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sŭbĭgo , ēgi, actum, 3 (sūbĭgĭt, scanned with u long, Cic. poët. Div. 1, 47, 106), v. a. sub-ago,
I.to bring under, get under; bring or get up, or up to any place.
I. Lit. (mostly poet.): “sues antequam aestus incipiat, subigunt in umbrosum locum,Varr. R. R. 2, 4, 6: “qui adverso flumine lembum Remigiis subigit,” i. e. rows up stream, Verg. G. 1, 202: “naves ad castellum,Liv. 26, 7: “classem ad moenia,Sil. 15, 218: “saxum contra ardua montis,id. 13, 610: “frondosum apicem ad sidera,id. 17, 641 et saep.: “celsos sonipedes ocius subigit jugo,brings under the yoke, Sen. Hippol. 1002.—In mal. part.: “ancillam,” i. e. to lie with, Aus. Epigr. 142; cf. Suet. Caes. 49.—
B. In gen., to turn up from beneath, to break up, dig up, plough, cultivate; to work, knead; to rub down, sharpen, whet; to tame, break (class.; “syn. domo): terram ferro,Cic. Leg. 2, 18, 45 fin.: “locum subigere oportet bene: ubi erit subactus, areas facito,to turn over and over, turn up, Cato, R. R. 161, 1: segetes aratris, Cic. Fragm. ap. Non. 401, 9: “agrum bipalio,Col. 3, 5, 3: “glebas,Cic. Agr. 2, 31, 84: “vomere terram,Ov. M. 11, 31: “arva,Verg. G. 1, 125.—Poet.: “ratem conto,to work, move, Verg. A. 6, 302: “pontum remis,” i. e. to plough, furrow, Val. Fl. 1, 471: “farinam in mortarium indito, aquae paulatim addito subigitoque pulchre: ubi bene subegeris, defingito,knead it thoroughly, Cato, R. R. 74; so, “corium pilis,id. ib. 18, 7: harenam argillae usque ad lentorem, id. ap. Plin. 17, 14, 24, § 111: “panem,Plin. 18, 11, 27, § 105: “aliquid oleo,id. 32, 10, 44, § 126: “digitis opus,Ov. M. 6, 20: “subigunt in cote secures,” i. e. sharpen, Verg. A. 7, 627: “pressa manu (pecudum) terga,to rub down, Col. 6, 30, 1: “(beluam) facilem ad subigendum frenat,easy to be tamed, Cic. Rep. 2, 40, 67; cf. “vitulos,Col. 6, 2, 1: “ubera,Vulg. Ezech. 23, 3.—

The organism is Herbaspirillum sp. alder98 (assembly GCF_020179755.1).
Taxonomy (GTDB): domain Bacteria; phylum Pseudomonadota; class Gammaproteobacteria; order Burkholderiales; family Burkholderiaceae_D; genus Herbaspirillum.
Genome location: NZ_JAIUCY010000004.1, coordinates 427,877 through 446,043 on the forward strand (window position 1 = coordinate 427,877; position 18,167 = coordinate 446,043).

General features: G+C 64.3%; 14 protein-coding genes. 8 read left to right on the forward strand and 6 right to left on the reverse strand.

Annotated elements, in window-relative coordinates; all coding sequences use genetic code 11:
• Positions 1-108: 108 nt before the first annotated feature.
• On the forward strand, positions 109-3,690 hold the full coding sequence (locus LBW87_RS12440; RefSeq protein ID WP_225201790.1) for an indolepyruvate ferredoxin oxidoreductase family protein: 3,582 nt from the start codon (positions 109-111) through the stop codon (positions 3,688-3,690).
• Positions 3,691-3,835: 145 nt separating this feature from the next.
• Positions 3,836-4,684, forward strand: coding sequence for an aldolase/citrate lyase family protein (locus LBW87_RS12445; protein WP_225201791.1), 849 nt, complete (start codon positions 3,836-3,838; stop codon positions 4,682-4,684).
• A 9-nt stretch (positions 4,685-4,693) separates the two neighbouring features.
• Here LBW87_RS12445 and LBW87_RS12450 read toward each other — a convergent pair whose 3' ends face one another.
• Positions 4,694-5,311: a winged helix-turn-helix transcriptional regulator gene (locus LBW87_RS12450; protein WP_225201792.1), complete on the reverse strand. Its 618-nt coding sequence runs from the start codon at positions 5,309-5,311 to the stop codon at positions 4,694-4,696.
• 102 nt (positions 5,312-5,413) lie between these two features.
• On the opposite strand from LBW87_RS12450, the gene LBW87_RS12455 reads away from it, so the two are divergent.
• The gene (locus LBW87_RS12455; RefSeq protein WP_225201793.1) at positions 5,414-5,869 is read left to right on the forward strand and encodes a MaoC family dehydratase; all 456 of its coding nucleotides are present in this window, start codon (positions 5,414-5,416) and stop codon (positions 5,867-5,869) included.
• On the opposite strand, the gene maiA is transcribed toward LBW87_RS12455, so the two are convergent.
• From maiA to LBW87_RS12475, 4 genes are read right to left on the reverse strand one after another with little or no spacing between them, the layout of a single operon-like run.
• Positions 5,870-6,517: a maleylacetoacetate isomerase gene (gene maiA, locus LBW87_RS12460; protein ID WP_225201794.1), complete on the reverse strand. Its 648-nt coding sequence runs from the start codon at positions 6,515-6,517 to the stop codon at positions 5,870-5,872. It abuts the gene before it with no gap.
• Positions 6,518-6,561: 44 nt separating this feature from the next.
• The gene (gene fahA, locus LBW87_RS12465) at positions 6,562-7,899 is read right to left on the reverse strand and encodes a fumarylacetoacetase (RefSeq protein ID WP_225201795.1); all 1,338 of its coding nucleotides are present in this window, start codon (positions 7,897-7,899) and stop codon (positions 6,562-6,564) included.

II. Trop.
A. To put down, overcome, conquer, subjugate, subject, subdue, etc. (freq. in prose and poetry): “plerique omnes subiguntur sub suum judicium,Naev. Bell. Pan. Fr. Inc. 7 (p. 18 Vahl.): “Persas, Paphlagonas ... subegit solus,Plaut. Curc. 3, 78: tertiam partem orbis terrarum, Cic. Rosc. Am. 36, 103: “quos armis subegimus,id. Balb. 10, 25: “Gallia devicta et subacta,Hirt. B. G. 8, 46: “urbes atque nationes,Sall. C. 2, 2: “totam inter Alpes fretumque Italiam armis,Flor. 1, 26, 9: “Africam,Val. Max. 6, 9, 14; Just. 30, 3, 9: “poëtae consuetudine subigere aures populi debent,Varr. L. L. 9, 11, 130: “nos in deditionem,Curt. 7, 7, 38: “vitulos,to break in, Col. 6, 2: “bos subactus,id. 6, 3.—Plur. subst.: “victi ac subacti,Cic. Font. 16, 36.—Absol.: mors amici subigit, Att. ap. Non. 2, 22.—In mal. part. (cf. signif. I.): Gallias Caesar subegit, Nicomedes Caesarem, Poët. ap. Suet. Caes. 49.—
B. (Acc. to I. B.) To cultivate, of the mind; to train, discipline (very rare): “subacto mihi ingenio opus est, ut agro non semel arato sed novato et iterato, etc.,Cic. de Or. 2, 30, 131: “subacti atque durati bellis,Liv. 42, 52.
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